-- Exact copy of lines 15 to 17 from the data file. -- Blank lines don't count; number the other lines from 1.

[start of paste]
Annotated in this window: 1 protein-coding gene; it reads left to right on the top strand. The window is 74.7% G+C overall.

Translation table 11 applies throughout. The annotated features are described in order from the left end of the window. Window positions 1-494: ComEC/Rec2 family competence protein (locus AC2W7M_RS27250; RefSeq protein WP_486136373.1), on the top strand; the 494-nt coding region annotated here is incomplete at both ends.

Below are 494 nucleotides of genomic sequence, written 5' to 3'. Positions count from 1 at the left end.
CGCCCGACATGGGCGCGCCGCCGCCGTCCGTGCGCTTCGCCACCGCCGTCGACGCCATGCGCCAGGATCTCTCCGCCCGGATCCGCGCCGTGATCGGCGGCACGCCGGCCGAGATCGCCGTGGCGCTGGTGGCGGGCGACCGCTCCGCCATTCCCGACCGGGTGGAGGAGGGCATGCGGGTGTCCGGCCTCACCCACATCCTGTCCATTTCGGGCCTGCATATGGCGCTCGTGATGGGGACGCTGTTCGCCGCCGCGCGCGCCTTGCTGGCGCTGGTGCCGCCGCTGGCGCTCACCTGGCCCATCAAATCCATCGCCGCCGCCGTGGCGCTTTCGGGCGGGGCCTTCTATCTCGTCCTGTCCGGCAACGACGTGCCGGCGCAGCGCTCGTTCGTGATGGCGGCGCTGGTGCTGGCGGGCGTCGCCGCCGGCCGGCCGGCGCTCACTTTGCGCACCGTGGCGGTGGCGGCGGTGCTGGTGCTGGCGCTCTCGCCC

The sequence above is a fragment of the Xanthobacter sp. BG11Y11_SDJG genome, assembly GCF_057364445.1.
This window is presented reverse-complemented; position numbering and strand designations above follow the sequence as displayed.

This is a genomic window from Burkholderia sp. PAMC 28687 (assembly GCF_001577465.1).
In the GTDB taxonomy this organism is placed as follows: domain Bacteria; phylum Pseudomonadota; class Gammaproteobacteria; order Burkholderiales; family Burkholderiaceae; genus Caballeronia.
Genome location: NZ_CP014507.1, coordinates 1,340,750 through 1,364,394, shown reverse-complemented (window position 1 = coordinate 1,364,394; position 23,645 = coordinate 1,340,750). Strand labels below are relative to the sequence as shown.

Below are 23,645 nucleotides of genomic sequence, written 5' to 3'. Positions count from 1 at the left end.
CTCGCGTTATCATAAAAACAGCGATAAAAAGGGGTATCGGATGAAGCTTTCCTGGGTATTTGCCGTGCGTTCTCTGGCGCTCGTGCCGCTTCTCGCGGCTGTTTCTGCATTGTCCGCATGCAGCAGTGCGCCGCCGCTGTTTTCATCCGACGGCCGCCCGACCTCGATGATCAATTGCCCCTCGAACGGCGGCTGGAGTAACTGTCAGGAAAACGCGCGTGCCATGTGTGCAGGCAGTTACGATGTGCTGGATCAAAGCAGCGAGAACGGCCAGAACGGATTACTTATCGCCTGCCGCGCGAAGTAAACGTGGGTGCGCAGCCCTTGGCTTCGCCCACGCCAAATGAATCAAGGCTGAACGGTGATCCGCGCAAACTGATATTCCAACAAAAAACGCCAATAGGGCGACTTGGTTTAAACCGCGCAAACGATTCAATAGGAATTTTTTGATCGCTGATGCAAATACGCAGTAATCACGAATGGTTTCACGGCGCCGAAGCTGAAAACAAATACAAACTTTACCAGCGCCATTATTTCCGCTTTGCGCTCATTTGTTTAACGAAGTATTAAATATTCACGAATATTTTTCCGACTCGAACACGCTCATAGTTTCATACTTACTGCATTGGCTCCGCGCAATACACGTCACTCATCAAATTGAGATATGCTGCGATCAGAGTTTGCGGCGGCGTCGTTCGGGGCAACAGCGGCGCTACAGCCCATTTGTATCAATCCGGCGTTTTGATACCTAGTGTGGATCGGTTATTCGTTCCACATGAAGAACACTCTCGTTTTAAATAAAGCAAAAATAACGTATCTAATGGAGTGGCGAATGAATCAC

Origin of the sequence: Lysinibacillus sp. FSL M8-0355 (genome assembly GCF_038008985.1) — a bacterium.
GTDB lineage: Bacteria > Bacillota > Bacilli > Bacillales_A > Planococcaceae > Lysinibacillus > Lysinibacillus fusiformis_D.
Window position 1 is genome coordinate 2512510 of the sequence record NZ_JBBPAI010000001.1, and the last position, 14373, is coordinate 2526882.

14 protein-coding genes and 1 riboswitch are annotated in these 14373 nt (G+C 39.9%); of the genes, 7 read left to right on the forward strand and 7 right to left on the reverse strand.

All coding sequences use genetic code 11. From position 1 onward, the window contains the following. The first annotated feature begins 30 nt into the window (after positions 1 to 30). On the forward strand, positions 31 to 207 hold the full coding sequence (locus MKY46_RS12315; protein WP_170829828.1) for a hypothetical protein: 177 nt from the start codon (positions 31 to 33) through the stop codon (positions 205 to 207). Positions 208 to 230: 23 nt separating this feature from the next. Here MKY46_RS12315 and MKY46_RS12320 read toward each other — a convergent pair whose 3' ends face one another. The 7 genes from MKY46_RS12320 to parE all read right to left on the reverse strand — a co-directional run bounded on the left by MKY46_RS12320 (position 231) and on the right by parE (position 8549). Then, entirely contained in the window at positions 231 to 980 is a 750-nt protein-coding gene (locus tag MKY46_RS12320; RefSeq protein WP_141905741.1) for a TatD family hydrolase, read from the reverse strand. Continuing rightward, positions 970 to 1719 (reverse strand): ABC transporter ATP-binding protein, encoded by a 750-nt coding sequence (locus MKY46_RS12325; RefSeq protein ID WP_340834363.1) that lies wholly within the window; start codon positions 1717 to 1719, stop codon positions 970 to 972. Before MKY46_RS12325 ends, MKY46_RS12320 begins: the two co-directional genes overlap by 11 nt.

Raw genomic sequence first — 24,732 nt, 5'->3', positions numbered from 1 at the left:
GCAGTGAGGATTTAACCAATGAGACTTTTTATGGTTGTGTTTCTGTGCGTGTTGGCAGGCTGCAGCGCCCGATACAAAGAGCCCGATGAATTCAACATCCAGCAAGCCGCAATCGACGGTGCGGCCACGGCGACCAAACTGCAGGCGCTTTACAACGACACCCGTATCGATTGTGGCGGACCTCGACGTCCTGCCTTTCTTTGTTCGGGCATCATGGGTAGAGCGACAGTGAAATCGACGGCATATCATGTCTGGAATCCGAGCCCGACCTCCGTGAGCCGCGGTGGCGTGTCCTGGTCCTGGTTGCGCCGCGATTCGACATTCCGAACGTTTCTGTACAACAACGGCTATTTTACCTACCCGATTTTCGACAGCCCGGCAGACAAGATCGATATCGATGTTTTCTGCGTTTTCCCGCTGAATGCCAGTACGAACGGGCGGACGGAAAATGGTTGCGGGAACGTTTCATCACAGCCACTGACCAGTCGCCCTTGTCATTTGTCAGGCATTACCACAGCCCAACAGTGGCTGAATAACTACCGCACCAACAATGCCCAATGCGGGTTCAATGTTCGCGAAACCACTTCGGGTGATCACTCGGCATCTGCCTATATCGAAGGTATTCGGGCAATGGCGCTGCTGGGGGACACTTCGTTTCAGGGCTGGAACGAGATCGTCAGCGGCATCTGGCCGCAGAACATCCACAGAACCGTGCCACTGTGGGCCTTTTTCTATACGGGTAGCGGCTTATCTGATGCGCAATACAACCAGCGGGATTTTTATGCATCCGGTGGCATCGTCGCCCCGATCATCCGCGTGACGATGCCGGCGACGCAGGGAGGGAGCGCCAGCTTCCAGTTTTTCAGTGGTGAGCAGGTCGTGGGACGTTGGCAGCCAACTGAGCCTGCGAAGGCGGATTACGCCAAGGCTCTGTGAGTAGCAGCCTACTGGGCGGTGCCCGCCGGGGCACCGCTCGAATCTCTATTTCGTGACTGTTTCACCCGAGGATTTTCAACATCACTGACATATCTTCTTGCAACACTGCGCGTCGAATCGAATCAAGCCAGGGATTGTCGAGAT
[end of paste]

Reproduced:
14 protein-coding genes and 1 riboswitch are annotated in these 14373 nt (G+C 39.9%); of the genes, 7 read left to right on the forward strand and 7 right to left on the reverse strand.

All coding sequences use genetic code 11. From position 1 onward, the window contains the following. The first annotated feature begins 30 nt into the window (after positions 1 to 30). On the forward strand, positions 31 to 207 hold the full coding sequence (locus MKY46_RS12315; protein WP_170829828.1) for a hypothetical protein: 177 nt from the start codon (positions 31 to 33) through the stop codon (positions 205 to 207). Positions 208 to 230: 23 nt separating this feature from the next. Here MKY46_RS12315 and MKY46_RS12320 read toward each other — a convergent pair whose 3' ends face one another. The 7 genes from MKY46_RS12320 to parE all read right to left on the reverse strand — a co-directional run bounded on the left by MKY46_RS12320 (position 231) and on the right by parE (position 8549). Then, entirely contained in the window at positions 231 to 980 is a 750-nt protein-coding gene (locus tag MKY46_RS12320; RefSeq protein WP_141905741.1) for a TatD family hydrolase, read from the reverse strand. Continuing rightward, positions 970 to 1719 (reverse strand): ABC transporter ATP-binding protein, encoded by a 750-nt coding sequence (locus MKY46_RS12325; RefSeq protein ID WP_340834363.1) that lies wholly within the window; start codon positions 1717 to 1719, stop codon positions 970 to 972. Before MKY46_RS12325 ends, MKY46_RS12320 begins: the two co-directional genes overlap by 11 nt.

Raw genomic sequence first — 24,732 nt, 5'->3', positions numbered from 1 at the left: